May 25, 2024

Nuggets need to bring more intensity, and it starts with Nikola Jokić

DENVER — A few minutes after seeing their season reach a brink nobody could have anticipated, the Denver Nuggets sat in their respective locker room stalls and allowed an overwhelming silence to speak for them. There were no words. Shock and disappointment flooded the room as Denver realized the enormity of what just happened at a sold-out Ball Arena.

The scoreboard read 106-80 in favor of the Minnesota Timberwolves, who rode into Denver and will ride back to Minneapolis with a 2-0 lead in this highly anticipated Western Conference semifinal. But it wasn’t just the scoreboard or that Timberwolves fans took over the arena in the last five minutes, chanting “MVP! MVP!” at young superstar Anthony Edwards. It wasn’t that the Nuggets shot 34.9 percent from the field or had as many turnovers (16) as assists, despite the absence of likely Defensive Player of the Year Rudy Gobert. It’s not that a series Denver was favored in now looks very much in jeopardy — and it only took 48 hours to change the outlook.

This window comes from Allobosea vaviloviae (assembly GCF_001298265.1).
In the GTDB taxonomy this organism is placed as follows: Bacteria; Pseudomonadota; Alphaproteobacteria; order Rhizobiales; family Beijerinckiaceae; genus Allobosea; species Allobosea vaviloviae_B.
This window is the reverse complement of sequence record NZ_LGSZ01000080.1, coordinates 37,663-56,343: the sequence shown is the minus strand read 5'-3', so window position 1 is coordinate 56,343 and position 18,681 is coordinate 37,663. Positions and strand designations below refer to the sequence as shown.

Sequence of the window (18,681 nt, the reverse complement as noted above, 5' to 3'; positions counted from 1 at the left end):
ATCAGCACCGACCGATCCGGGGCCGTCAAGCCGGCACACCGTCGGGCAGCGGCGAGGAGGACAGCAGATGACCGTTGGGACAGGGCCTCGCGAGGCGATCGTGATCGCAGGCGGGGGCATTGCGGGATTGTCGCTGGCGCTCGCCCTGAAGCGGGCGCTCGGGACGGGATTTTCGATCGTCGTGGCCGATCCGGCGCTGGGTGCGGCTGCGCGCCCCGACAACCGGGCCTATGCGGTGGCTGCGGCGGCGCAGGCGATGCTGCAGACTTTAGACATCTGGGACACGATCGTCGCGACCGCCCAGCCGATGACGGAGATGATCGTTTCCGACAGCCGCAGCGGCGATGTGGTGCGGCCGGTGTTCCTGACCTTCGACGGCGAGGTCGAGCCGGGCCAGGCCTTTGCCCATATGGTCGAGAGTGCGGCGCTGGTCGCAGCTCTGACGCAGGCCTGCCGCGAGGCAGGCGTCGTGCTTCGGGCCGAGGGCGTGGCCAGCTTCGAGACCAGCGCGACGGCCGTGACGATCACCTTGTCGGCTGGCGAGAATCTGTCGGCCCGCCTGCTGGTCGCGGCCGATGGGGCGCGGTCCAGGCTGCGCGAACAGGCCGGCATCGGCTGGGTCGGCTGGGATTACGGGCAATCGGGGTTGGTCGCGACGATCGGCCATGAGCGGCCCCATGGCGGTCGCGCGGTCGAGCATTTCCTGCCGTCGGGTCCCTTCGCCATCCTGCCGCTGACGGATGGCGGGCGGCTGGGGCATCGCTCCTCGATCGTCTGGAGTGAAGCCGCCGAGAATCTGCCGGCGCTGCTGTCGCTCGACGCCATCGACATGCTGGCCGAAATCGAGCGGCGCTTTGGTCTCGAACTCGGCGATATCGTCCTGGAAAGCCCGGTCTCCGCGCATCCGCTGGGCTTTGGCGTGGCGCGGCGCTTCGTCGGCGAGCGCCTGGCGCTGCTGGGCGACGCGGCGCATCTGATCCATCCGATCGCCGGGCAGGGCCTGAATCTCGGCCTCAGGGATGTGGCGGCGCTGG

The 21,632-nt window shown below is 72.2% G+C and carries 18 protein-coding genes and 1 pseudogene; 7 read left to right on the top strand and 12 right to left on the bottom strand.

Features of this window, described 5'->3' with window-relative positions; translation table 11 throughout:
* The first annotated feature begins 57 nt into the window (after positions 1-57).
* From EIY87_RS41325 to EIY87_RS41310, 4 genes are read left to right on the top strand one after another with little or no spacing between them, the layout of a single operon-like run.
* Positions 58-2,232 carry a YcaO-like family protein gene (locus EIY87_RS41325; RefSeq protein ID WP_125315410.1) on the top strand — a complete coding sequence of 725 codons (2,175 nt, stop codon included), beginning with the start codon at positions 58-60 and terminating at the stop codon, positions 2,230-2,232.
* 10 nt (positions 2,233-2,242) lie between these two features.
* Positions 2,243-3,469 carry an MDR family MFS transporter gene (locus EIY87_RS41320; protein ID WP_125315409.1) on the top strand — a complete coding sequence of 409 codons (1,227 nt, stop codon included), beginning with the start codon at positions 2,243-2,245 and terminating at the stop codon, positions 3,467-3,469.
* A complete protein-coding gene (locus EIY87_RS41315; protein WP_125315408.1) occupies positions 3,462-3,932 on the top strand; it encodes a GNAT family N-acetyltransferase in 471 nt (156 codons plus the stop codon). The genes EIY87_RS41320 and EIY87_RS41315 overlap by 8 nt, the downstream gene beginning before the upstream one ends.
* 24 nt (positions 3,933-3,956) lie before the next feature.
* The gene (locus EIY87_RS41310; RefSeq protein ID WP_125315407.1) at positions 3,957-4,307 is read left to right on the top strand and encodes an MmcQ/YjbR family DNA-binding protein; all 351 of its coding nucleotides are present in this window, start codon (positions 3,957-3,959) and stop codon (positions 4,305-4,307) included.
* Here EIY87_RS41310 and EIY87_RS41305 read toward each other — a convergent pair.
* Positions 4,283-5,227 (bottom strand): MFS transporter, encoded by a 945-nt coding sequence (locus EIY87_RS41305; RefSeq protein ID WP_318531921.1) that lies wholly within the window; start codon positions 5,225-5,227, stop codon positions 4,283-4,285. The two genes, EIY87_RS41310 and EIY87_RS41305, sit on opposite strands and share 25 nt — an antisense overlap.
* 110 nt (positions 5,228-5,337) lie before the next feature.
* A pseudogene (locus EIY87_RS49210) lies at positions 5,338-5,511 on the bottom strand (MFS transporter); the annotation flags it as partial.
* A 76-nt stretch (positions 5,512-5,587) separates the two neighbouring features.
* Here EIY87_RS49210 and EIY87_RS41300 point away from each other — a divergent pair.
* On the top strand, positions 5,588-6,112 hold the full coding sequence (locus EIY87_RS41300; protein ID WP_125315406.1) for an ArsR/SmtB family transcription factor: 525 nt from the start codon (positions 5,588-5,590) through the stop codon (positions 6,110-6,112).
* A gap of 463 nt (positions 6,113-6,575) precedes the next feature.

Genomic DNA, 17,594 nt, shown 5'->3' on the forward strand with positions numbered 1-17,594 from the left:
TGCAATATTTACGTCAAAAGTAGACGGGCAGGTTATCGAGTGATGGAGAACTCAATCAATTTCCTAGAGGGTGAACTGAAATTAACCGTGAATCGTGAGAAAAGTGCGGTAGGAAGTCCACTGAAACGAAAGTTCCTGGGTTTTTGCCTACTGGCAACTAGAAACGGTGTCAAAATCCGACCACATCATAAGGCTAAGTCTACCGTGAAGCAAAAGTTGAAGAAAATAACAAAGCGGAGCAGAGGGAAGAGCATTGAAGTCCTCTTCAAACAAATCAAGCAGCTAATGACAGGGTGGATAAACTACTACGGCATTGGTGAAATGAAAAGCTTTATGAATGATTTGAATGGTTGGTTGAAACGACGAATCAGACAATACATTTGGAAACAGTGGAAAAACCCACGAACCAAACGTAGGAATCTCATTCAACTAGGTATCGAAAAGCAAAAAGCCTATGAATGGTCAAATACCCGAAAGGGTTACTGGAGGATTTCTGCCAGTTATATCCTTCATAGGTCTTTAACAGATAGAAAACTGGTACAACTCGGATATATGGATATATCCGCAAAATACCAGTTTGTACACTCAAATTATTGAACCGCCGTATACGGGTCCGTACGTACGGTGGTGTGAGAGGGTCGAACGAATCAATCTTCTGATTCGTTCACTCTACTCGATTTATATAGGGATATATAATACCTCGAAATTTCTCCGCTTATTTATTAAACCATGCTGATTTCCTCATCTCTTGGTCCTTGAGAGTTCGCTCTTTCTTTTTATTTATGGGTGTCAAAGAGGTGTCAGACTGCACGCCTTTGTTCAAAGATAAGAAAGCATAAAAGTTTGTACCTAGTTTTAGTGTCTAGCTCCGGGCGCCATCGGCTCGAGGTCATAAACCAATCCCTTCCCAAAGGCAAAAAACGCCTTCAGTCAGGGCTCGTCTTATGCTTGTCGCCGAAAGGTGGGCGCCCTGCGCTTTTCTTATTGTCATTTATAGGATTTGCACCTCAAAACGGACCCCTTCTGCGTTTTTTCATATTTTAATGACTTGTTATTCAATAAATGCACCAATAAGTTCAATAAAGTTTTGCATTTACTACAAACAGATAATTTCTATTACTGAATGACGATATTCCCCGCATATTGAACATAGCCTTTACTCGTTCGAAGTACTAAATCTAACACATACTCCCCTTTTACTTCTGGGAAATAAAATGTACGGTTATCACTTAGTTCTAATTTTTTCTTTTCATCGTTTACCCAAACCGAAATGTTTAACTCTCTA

Denver got embarrassed. The Nuggets were punked and run out of their building. They allowed the Timberwolves to bring a schoolyard fight to them, and they never swung back. In the days leading to Friday night’s Game 3, Nuggets head coach Michael Malone can go through adjustments and coverages and basketball technicalities until Jimmy Hoffa’s body is finally found. But if Denver doesn’t do anything to match Minnesota’s physicality and energy, this series could be over on Mother’s Day.

That is the sobering reality for the defending NBA champions. It’s a challenge the Nuggets have essentially no more time nor any more margin for error remaining to meet.

“It’s going to be a challenge,” Malone said. “The body language of our guys is not where it needs to be. We just got beat up in our building. We just got embarrassed in front of our fans. The good news is that we don’t play again until Friday. So we have a chance to get away, think about things and figure out where we want to go in this series.”